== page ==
Ted Rall Unemployment Project Gets Results!
Reader and fellow blogger Fred Schoeneman reports
that MSNBC dropped loathsome Ted Rall
in response to the outrage over his odious cartoon slandering the memory of Pat Tillman. Rall seems to think that the news that Tillman was hit by friendly fire means we should all apologize to Ted. Of course, those of you who were reading this blog know that the big objection to Rall's cartoon was over his putting racist words in Tillman's mouth.
I got a little discouraged about the TRUP when all I got back were comments that "We stopped carrying him ages ago". This cheers me up to no end!
You Won't Hear This Report from Dan Ratherbiased
National Geographic has an article on the Shiites of Iraq
. Hugh Hewitt (returned from vacation) points to this paragraph
, which does not appear in the on-line teaser for the story:
"By mid-January of 2004, 270 mass graves had been reported. The Free Prisoners Society estimates that five to seven million people 'disappeared' in the past two decades, the majority of them Shiites."
We mourn for our 800+ soldiers lost in Iraq, as we should. But don't let anybody tell you they died in vain, or for oil.
That's Why It's Pronounced Rooters
Dan Dickinson has a great article on the distorted coverage
of the Iraq war by Reuters.
According to the "Trust Principles" posted on their website, Reuters is "committed to reporting the facts. . . . We do not take sides. . . . Reuters' journalists do not offer opinions or views." (Indeed, days after the September 11 attacks, Reuters took down the digital U.S. flag that was displayed outside its New York office in Times Square. It didn't want anyone to conclude that it supported the United States, as opposed to Osama Bin Laden.)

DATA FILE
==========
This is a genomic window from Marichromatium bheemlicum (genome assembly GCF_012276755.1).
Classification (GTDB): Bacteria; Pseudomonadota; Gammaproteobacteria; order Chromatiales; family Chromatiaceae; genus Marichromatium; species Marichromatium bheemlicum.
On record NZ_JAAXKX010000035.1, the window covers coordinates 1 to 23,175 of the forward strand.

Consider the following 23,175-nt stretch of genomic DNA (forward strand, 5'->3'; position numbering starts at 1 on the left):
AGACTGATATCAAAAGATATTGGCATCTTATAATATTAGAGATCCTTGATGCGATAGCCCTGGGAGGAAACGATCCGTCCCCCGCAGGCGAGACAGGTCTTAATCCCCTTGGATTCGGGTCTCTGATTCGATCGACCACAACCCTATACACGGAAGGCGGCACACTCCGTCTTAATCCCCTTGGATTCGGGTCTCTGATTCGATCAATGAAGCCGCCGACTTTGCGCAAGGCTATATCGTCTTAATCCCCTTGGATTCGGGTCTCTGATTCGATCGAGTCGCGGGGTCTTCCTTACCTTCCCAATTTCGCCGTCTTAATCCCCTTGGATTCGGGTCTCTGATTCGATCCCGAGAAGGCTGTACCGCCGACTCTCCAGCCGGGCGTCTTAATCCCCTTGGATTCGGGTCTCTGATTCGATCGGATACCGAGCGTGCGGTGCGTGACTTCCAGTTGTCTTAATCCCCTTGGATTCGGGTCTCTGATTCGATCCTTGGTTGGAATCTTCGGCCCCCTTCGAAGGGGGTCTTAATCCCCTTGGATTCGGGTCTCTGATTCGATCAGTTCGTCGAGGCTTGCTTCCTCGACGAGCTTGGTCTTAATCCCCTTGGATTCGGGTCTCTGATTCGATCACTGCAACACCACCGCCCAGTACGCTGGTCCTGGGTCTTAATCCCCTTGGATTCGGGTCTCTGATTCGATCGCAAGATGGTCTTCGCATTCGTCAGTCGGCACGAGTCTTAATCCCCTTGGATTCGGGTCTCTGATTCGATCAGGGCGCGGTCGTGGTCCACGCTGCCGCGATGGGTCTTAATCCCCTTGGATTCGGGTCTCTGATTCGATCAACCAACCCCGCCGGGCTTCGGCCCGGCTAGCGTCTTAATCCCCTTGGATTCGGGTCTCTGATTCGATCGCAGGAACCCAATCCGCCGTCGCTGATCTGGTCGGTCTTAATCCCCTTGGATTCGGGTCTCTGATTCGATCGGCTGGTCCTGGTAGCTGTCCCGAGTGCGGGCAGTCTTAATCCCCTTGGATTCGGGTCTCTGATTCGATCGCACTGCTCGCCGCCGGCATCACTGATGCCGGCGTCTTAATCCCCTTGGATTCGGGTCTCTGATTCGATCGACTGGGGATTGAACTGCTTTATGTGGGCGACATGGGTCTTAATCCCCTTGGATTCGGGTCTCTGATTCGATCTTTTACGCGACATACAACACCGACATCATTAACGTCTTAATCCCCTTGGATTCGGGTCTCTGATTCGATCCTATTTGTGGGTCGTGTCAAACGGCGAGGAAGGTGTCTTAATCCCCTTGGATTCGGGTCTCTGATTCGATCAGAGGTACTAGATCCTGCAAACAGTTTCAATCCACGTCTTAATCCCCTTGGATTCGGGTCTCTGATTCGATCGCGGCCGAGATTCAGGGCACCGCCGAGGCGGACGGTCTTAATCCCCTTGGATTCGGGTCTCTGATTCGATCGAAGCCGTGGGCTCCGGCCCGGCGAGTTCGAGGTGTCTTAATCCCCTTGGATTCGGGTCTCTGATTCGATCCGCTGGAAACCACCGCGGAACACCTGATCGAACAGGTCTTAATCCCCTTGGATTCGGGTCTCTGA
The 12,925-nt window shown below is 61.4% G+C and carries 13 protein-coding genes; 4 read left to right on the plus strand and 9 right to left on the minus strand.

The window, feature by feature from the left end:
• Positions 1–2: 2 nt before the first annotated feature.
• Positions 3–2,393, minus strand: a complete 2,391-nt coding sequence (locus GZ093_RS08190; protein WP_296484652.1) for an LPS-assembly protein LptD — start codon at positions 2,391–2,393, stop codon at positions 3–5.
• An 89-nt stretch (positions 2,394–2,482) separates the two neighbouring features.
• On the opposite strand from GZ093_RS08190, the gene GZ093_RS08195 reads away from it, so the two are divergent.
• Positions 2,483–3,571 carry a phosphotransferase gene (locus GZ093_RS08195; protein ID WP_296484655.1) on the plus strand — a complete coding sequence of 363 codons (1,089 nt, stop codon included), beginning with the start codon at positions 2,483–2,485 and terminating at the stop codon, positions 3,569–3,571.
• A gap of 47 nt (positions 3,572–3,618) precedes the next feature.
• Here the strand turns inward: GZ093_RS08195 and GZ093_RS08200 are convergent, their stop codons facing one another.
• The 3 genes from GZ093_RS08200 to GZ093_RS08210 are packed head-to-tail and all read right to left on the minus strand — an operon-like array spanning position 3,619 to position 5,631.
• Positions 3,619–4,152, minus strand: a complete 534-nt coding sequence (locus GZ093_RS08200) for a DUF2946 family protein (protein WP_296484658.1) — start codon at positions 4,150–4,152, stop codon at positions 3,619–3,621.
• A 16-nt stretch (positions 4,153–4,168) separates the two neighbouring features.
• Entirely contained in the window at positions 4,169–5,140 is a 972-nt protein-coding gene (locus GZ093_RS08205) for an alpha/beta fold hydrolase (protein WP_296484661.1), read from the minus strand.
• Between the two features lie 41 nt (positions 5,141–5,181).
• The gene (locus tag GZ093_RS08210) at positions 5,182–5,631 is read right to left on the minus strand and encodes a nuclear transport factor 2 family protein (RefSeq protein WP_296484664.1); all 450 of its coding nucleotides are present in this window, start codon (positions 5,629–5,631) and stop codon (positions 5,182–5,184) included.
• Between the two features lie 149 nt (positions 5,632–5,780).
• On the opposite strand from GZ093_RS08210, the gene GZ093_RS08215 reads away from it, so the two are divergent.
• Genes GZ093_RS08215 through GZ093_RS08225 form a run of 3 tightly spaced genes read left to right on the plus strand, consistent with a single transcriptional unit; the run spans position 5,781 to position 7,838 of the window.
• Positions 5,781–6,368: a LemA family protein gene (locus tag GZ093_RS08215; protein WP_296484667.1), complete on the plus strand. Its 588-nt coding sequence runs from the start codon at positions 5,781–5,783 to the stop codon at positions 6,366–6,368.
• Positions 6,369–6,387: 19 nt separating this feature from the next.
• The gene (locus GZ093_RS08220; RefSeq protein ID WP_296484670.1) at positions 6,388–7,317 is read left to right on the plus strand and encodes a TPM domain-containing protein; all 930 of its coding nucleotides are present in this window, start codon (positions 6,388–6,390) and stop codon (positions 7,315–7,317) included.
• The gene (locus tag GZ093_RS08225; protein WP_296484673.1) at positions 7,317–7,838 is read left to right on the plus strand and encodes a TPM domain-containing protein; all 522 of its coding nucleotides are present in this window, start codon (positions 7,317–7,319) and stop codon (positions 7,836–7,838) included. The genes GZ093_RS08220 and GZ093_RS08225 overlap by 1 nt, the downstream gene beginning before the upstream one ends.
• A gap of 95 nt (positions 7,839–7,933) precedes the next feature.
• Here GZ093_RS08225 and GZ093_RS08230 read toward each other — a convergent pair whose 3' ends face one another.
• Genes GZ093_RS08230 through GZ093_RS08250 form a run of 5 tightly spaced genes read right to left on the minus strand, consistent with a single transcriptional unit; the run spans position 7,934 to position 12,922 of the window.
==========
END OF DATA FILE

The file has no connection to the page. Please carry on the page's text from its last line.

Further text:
Best of the Web Today
pointed us to this quote from Reuters
Bush, who avoided combat in Vietnam while serving as a pilot in the Texas Air National Guard, calls himself a war president for his re-election campaign against Democratic presidential candidate John Kerry, a decorated Vietnam veteran.
Wednesday, June 02, 2004
The Greatest Player in the History of the Montreal Expos
Added excitement as this selection will likely be final.
There are nine hitters with over 950 games played as an Expo; none of them had 1800 games. Tim Wallach leads with 1,767 games, 1,694 hits and 905 RBI. Tim Raines leads in runs scored with 947. Vladimir Guerrero paces the sluggers with 234 homers, nine more than Andre Dawson. Gary Carter is close to the lead in just about everything, plus he was Gary Carter behind the plate. In terms of runs plus RBI, Carter, Raines, Dawson and Wallach all ended up in a tight bunch from 1500-1666. Adjusted for the number of outs, Wallach drops back with .325 Runs +RBI/ Out, while the other three remain in a tight knot from .381 (Carter & Raines) to .393 (Dawson). One nice thing is that all three had very well-aligned careers. Dawson was an Expo from 1976-1986, while Carter played in Montreal from 1974-1984 and Raines from 1979-1990 (and briefly in 2001).
Overall, when faced with men who are similar offensively, I have gone with the best defensive player, and that's clearly Carter, who was probably the best catcher in baseball for much of his career. The pitchers don't have much to offer with the exception of Steve Rogers and Dennis Martinez.
Tuesday, June 01, 2004
WWII Memorial Dedication
Bill at InDC Journal has a magnificent post
concerning the dedication of the WWII Memorial this weekend. Lots of great photos, lots of war stories, lots of great reading. One of the best blog posts I can remember.